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Poverty and InequalitySexual and Reproductive HealthFamily, Maternal & Child HealthMethodology

Parenting styles and emerging adult depressive symptoms in Cebu, the Philippines

TitleParenting styles and emerging adult depressive symptoms in Cebu, the Philippines
Publication TypeJournal Article
Year of Publication2018
AuthorsHock, RS, Mendelson, T, Surkan, PJ, Bass, JK, Bradshaw, CP, Hindin, MJ
JournalTranscult Psychiatry
Volume55
Pagination242-260
Date PublishedApr
ISBN Number1363-4615
Accession Number29493429
Keywords*Adolescent, *culture, *depression, *Family, *Mental Health, Adolescent, Adult, Depression/*ethnology, Depressive Disorder/*ethnology, Female, Follow-Up Studies, Humans, Male, Parenting/*ethnology, Philippines/ethnology, Young Adult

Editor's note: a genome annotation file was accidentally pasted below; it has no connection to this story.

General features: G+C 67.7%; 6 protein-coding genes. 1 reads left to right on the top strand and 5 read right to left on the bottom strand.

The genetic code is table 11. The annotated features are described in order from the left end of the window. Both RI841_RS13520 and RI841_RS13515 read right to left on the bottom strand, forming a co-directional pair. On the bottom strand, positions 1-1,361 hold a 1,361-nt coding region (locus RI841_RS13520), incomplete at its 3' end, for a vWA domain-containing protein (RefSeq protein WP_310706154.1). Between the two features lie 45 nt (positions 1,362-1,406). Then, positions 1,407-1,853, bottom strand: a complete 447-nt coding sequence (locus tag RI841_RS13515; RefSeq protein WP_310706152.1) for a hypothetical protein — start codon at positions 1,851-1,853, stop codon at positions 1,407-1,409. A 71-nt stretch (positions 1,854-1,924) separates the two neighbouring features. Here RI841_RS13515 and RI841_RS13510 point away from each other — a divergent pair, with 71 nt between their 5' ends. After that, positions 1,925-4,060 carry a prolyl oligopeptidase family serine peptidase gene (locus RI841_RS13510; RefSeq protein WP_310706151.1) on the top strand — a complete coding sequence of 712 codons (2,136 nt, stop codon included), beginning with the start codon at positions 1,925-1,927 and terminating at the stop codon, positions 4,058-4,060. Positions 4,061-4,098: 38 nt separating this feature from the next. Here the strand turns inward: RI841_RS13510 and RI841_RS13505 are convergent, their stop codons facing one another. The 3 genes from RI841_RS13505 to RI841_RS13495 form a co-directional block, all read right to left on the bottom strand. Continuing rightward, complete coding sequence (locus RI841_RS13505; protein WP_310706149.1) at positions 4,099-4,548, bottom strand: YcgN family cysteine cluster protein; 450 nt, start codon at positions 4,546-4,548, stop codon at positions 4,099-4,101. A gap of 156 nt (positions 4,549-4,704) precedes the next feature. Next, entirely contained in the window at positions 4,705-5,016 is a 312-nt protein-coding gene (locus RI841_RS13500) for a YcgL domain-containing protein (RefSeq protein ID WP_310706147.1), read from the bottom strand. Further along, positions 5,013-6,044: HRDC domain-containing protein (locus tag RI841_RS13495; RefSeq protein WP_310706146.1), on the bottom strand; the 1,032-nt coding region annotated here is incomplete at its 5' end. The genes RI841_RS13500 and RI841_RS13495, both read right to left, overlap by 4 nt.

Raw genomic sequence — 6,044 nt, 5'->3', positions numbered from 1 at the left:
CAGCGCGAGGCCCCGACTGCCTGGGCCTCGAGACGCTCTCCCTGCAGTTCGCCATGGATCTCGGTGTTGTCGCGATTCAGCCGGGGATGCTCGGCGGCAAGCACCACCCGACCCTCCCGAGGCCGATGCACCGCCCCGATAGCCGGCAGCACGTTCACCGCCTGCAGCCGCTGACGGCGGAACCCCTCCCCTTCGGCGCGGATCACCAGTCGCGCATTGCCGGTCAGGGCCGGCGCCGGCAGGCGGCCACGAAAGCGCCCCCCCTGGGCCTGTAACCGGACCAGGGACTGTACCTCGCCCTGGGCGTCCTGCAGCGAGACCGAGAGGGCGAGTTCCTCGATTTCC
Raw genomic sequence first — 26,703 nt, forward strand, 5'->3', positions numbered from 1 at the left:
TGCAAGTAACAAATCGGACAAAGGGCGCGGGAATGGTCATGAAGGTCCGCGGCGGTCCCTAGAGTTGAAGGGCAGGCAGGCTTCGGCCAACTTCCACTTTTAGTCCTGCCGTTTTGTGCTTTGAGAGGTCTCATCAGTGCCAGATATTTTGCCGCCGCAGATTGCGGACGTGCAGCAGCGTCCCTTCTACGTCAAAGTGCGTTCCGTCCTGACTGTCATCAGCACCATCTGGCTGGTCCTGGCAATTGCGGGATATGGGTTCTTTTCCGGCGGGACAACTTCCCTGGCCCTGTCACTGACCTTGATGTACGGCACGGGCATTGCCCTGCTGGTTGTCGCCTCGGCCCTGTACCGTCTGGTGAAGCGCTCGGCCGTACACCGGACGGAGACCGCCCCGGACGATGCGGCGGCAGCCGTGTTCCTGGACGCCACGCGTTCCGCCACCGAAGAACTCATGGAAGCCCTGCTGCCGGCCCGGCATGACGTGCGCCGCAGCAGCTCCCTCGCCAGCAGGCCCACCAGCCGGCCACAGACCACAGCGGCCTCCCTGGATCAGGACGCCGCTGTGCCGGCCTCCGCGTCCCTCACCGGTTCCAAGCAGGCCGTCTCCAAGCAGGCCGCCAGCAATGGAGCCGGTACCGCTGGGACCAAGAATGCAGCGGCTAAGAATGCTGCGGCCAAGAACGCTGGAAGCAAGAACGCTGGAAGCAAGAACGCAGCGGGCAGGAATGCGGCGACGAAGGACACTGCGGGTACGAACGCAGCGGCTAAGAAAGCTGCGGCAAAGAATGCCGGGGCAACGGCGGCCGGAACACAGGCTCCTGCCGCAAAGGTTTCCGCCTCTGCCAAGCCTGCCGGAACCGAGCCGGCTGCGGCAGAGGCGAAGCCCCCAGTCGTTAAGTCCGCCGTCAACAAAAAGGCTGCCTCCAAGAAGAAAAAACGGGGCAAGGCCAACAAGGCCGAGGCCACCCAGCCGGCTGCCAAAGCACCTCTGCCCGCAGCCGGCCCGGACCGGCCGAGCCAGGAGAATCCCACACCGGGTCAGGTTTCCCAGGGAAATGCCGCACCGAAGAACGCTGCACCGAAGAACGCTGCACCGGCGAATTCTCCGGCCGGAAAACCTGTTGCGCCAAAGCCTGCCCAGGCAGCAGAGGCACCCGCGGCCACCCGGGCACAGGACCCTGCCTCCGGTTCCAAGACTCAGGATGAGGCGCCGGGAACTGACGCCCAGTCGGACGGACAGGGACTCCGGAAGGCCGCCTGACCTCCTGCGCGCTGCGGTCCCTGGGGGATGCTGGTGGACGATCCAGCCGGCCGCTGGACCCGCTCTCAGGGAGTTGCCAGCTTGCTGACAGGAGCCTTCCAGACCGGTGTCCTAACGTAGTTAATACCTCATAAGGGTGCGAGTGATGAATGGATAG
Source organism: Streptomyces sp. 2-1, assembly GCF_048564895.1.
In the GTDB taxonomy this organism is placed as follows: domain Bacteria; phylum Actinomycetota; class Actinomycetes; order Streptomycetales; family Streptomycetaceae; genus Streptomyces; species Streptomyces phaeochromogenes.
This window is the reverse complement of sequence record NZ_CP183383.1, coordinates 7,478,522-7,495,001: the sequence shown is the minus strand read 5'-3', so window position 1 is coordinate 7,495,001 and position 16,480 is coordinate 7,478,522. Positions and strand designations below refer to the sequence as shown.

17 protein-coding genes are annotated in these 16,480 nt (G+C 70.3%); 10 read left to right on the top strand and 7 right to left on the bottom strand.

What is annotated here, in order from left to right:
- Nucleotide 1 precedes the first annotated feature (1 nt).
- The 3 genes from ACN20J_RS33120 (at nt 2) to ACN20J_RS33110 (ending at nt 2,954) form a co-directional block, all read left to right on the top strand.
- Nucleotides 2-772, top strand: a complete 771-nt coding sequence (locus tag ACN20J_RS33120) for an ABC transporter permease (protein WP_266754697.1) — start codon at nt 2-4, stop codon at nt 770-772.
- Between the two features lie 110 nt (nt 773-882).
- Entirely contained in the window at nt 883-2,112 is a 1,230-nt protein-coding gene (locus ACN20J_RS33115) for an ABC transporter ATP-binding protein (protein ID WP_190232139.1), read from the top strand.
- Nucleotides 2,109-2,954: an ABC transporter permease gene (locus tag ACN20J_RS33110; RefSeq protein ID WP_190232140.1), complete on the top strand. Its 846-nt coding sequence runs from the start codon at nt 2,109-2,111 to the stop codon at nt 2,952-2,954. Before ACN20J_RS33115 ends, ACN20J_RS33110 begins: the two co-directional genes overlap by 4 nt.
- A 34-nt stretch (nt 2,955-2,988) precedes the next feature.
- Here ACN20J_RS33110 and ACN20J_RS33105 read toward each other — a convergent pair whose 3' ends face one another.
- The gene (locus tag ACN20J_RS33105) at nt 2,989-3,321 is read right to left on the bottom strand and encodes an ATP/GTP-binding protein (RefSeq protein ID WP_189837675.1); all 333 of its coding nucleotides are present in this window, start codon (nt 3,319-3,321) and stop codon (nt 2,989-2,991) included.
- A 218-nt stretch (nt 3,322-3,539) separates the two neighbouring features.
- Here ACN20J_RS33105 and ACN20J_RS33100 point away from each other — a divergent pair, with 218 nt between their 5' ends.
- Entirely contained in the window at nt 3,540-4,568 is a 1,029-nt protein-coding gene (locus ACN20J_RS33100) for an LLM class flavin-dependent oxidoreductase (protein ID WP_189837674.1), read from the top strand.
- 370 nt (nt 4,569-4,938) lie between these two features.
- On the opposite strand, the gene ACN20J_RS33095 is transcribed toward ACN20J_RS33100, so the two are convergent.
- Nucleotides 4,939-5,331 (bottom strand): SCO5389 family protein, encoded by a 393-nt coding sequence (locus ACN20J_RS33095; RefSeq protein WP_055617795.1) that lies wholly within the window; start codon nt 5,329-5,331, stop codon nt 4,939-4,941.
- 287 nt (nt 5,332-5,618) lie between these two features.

Abstract

Incidence of depressive disorders and symptoms increases during the transition to adulthood. The parenting relationship is a potential target for interventions to reduce risk for depression in offspring during this time period, and a four-category typology of parenting styles (authoritative, permissive, authoritarian, and neglectful) has been found to correlate with offspring psychological functioning. The majority of studies, however, have examined this four-category parenting style typology in Western populations. We used the Cebu Longitudinal Health and Nutrition Survey (CLHNS) from the Philippines to assess associations between parenting styles reported by offspring at age 18 and depressive symptoms reported by offspring at age 21 ( N = 1,723). Using adjusted linear regression models, we found that authoritarian and neglectful mothering styles were positively associated with daughters' depressive symptoms, whereas authoritarian mothering was negatively associated with sons' depressive symptoms. Findings suggest both cross-cultural similarities and variability in positive parenting. Results may have implications for family-based depression prevention interventions in the Philippines.